• To do this, the writer will draw his proof from the Jews’ own Scriptures, the Old Testament

      • From vs.5-13, the writer gives evidence that the Word of God has always declared the Messiah’s superiority to angels

Heb. 1:5  For to which of the angels did He ever say, 
           “YOU ARE MY SON, 
And again, 
            “I WILL BE A FATHER TO HIM 
             AND HE SHALL BE A SON TO ME”? 
Heb. 1:6  And when He again brings the firstborn into the world, He says, 
Heb. 1:7  And of the angels He says, 
Heb. 1:8  But of the Son He says, 
Heb. 1:10  And, 
Heb. 1:13  But to which of the angels has He ever said, 
           “SIT AT MY RIGHT HAND, 
  • Let’s look at each piece of “evidence” the writer cites and understand how it proves his argument that Christ is greater than angels

    • The whole section is set off by an inclusio, which is a literary device intended to highlight a section of the text

      • You can see the beginning and end of the inclusio in v.5, and again in v.13

      • The same phrase, “to which of the angels did He ever say...” opens the section and closes the section

    • In v.5, the writer begins his proofs with a quote from Psalms 2:7, where God speaking, calls the Messiah His Son

      • The Lord uses the word “son” to describe different actors in Creation

        • He calls believers “sons of God”

        • He calls the angels “sons of God”

      • But there is only One the Father says is His Son (singular)

      • And only this One has been begotten of the Father

    • The word “only begotten” is monogenes in Greek, which means “the only one who comes forth from the Father” 

      • No one else has come, or will come, forth from the Father to represent the Godhead in Creation

      • Only the Messiah holds that special place

      • So Psalms 2 taught that there was to be one special representative of the Father, that is, the Messiah

      • No angel can measure up to that place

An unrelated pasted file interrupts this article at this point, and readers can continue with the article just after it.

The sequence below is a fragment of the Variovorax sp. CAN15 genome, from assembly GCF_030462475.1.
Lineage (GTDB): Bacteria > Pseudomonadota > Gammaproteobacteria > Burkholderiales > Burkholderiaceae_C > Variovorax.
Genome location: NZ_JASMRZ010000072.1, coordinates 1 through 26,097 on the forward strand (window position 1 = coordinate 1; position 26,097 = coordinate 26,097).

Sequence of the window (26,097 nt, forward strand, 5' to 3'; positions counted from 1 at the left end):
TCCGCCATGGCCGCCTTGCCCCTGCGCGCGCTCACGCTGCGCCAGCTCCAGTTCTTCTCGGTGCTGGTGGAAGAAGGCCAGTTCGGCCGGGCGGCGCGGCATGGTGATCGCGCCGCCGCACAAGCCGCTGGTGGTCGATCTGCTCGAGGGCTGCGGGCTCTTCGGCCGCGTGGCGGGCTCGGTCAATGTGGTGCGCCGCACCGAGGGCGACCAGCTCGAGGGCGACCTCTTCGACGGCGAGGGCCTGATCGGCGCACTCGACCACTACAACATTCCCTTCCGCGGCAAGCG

• Then in v.6, the writer draws a second proof from Deut. 32:43

    • If you go to Deut. 32:43 in your English translation, you’re not going to find what you’re looking for

      • Because this writer always quotes from the Septuagint (LXX)

      • And in the LXX, Deut. 32:43 reads this way:

Deut. 32:43  Rejoice, ye heavens, with him, and let all the angels of God worship him; rejoice ye Gentiles, with his people, and let all the sons of God strengthen themselves in him; for he will avenge the blood of his sons, and he will render vengeance, and recompense justice to his enemies, and will reward them that hate him; and the Lord shall purge the land of his people. 
  • Speaking of the coming Messiah, Moses said that all the angels of God will worship Him

    • Surely, if angels worship the Messiah, then He must be a greater messenger than the angels themselves

  • Next, in v.7, the writer quotes from Psalm 104 (which is numbered Psa.103 in the LXX) where David says that Christ created the angels

Psa. 103:1  Bless the Lord, O my soul. O Lord my God, thou art very great; thou hast clothed thyself with praise and honour: 
Psa. 103:2  who dost robe thyself with light as with a garment; spreading out the heaven as a curtain. 
Psa. 103:3  Who covers his chambers with waters; who makes the clouds his chariot: who walks on the wings of the wind. 
Psa. 103:4  Who makes his angels spirits, and his ministers a flaming fire. 
  • Notice that the psalm opens with the Creation story

  • The Lord, who is Christ, is making all things

  • And among the things Christ made are the angels

  • And the writer compares the angels to wind and fire

    • Fleeting vapors

    • Things that have a beginning and end

    • Things that serve a purpose in the Creation, but cannot compare to the Author of all things

  • Then in vs.8-12, the writer highlights the contrast by emphasizing the eternal nature of the Messiah

    • First, in vs.8-9, the writer quotes from Psa. 45, where Jesus is called the God Who sits on an eternal throne

      • Obviously, angels are never called God and have no thrones

      • In fact, angels get very nervous anytime a human dares to attempt to worship them

        • The last time an angel demanded men worship him, it did not turn out well for that angel!

      • And in v.9, the Messiah is described as anointed by His Father to be above all companions, including angels

    • Then in v.10-12, the writer quotes from Psa. 102 to show that unlike angels and the rest of Creation, the Messiah existed before the beginning of Creation

      • And unlike the Creation, the Lord will never come to an end

      • The Lord is eternal and unchanging, but the Creation is wearing out like a garment and must be changed into something new one day 

      • The writer is reflecting on the curse God pronounced on Creation in the Garden, after the fall in Gen. 3